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Benjamin Jonson 1572 - 1637

English dramatist and poet, perhaps still best known as the dramatic rival of his more famous contemporary, Shakespeare. His most renowned works are the two comedies Volpone (1605-6) and The Alchemist (1610) and the satirical tragedy Sejanus (1603). Other important works include the satirical The Devil is an Ass (1616), Epicone, or The Silent Woman (1609) and Bartholomew's Fair (1614). The first and perhaps most enduring of the famous comedies of humour, with which Jonson's name is chiefly associated today, was his Every Man in his Humour (1598).

Other dramatic works include Every Man Out of His Humour (1599), Cynthia's Revels (1600), The Poetaster (1601), Catiline (1611), The Staple of News (1625), The New Inn (1629) and The Magnetic Lady (1632). Perhaps the most important of his non-dramatic works is his collection of prose pieces Timber; or Discoveries Made Upon Men and Matters (1640). He also wrote non-dramatic poetry that influenced the form of the later lyric verse, in particular the verse of Andrew Marvell and of the Cavalier poets.

Biography

Born in London of Border descent, Jonson was the son of a clergyman who died before his son's birth. He was educated at Westminster School and then, embarking upon a life that would be characterised throughout by great diversity and outlandish events, worked for a time as a bricklayer for his stepfather. This was followed by military service in Flanders, some acting in a strolling company of actors, and marriage, in 1594, to Anne Lewis, prior to being imprisoned in 1597 for his involvement, as playwright and player, in a satire entitled The Isle of Dogs. One year later he killed another actor in a duel but escaped execution by pleading benefit of clergy. During his subsequent imprisonment he converted to Roman Catholicism only to convert back to Anglicism over a decade later in 1701.

In the same year his most important play, the comedy Every Man in His Humour, was performed by the Lord Chamberlain's Men. The cast included Shakespeare. His first court masque, of which he produced several in the following years, was produced in 1605 - the same year in which he was, once again, imprisoned for his part in a satire, this time entitled Edward Hoe , and also gave evidence concerning the infamous Gunpowder Plot. The period of his major plays followed with the publication and production of Volpone (1605-6), Epicene (1609) and Bartholomew's Fair (1614), by which time he had also worked as a personal tutor in France and had travelled to Scotland where he recorded his famous conversations with Drummond of Hawthornden. In 1616 he published his complete Works - poems, plays and masques - and received, in 1919, an honorary Master of Arts degree from Oxford University and began to lecture on rhetoric at Gresham College, London. Two disasters followed: a fire, in 1623, that destroyed many of his belongings , and a stroke in 1628 from which he never fully recovered.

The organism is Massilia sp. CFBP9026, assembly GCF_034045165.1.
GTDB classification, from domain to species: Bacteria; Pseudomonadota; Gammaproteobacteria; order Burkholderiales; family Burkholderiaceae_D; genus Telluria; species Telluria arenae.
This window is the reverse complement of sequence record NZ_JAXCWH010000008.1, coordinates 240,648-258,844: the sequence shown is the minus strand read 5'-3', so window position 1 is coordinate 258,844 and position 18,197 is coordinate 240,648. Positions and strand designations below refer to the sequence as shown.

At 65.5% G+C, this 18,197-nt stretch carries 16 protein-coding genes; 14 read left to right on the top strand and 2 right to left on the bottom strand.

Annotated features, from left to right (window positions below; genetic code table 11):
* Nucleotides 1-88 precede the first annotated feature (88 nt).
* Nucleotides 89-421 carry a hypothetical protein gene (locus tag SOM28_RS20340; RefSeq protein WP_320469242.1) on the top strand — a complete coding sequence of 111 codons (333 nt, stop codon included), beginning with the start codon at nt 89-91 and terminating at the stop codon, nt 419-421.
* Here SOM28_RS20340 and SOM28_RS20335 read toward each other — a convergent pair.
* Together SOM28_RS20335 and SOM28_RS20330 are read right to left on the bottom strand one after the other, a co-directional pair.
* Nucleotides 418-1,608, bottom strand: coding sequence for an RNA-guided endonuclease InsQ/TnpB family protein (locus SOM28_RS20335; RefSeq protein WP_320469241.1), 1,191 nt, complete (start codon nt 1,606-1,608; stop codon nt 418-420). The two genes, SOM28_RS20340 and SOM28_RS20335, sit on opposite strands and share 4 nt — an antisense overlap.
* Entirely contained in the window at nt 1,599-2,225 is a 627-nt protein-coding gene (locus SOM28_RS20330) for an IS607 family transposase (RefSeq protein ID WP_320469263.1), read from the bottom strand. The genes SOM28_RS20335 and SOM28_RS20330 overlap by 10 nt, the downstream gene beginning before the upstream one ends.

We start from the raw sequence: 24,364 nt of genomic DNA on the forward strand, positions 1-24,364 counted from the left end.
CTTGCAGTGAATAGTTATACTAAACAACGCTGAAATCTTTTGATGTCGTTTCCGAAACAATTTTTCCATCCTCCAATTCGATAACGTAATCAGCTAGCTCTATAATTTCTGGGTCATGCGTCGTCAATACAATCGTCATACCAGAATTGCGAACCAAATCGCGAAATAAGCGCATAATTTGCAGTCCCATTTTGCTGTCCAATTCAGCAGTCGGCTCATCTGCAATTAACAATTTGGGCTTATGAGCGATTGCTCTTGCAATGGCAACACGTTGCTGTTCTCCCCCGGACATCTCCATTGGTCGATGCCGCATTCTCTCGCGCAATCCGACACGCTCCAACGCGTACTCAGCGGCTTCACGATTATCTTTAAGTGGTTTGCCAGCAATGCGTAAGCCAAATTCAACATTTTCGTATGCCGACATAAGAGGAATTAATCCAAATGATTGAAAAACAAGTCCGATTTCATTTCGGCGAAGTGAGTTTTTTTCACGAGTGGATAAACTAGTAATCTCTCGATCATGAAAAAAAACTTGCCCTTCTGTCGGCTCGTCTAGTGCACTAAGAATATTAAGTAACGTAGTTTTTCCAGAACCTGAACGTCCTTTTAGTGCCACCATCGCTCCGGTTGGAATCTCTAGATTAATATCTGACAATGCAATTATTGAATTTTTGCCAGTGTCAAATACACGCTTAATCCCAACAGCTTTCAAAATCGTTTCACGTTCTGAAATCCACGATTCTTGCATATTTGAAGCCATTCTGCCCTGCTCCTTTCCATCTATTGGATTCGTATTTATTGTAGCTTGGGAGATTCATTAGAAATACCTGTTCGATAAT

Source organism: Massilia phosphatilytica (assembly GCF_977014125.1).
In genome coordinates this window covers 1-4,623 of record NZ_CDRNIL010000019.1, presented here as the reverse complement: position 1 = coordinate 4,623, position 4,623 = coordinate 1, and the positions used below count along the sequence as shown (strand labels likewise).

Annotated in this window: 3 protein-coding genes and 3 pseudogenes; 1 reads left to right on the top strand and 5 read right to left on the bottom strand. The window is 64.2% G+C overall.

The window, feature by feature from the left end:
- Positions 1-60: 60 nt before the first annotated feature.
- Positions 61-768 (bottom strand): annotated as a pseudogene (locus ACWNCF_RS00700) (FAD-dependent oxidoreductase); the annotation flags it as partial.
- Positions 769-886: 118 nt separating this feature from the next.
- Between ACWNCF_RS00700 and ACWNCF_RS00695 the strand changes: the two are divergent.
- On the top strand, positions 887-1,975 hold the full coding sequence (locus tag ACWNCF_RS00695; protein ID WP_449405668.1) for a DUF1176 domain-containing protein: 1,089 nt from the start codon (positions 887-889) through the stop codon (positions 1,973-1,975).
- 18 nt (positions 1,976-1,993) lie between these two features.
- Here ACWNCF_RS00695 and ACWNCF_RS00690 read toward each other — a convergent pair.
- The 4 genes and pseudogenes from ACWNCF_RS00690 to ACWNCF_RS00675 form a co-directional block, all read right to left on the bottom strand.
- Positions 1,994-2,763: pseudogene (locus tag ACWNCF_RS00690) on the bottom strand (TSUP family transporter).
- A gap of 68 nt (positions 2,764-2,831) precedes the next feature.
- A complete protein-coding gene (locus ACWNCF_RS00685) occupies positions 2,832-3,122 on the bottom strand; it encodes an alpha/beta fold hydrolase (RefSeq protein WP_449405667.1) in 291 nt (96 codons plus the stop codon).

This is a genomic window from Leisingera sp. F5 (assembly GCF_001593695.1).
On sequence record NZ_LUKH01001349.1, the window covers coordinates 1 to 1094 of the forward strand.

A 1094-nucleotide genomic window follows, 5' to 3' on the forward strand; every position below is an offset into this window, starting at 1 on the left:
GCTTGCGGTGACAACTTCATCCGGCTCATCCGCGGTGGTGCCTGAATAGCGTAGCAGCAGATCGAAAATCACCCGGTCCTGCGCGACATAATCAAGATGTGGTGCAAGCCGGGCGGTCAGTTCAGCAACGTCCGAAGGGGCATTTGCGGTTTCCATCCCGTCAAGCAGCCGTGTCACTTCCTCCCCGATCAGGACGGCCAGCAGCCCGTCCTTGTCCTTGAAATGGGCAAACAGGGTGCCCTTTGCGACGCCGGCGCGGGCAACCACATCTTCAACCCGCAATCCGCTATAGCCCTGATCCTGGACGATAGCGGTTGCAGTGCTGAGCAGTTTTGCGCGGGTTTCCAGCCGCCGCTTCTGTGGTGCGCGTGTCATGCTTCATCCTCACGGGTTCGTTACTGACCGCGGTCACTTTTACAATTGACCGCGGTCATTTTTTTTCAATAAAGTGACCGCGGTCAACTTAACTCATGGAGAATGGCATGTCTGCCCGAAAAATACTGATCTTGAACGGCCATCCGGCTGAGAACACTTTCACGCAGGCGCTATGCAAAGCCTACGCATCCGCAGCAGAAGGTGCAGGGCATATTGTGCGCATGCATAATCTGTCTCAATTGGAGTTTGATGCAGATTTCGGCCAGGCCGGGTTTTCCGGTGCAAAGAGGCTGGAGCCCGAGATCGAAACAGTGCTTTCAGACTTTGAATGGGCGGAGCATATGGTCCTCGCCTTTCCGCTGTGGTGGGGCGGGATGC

Jonson was a massive man - he spoke of his "mountain belly" - and a massively prolific writer. As well as his many plays and non-dramatic verses, his numerous masques include The Masque of Queens (1609), Love Restored (1612), Mercury Vindicated From the Alchemists at Court (1616), Pleasure Recounted to Virtue (1618)and Neptune's Triumph for the Return of Albion (1624). His friends - Shakespeare, Donne, Francis Bacon, George Chapman and so on - were, and those he influenced remain even today, numerous. His tombstone in Westminster Abbey bears the apposite inscription "O rare Ben Jonson".

Available Poems
Have You Seen But a Bright Lily Grow
It is Not Growing Like a Tree
Song to Diana
Song, from The Silent Woman
That Women are But Men's Shadows
To Celia; Drink to Me Only
To the Memory of My Beloved

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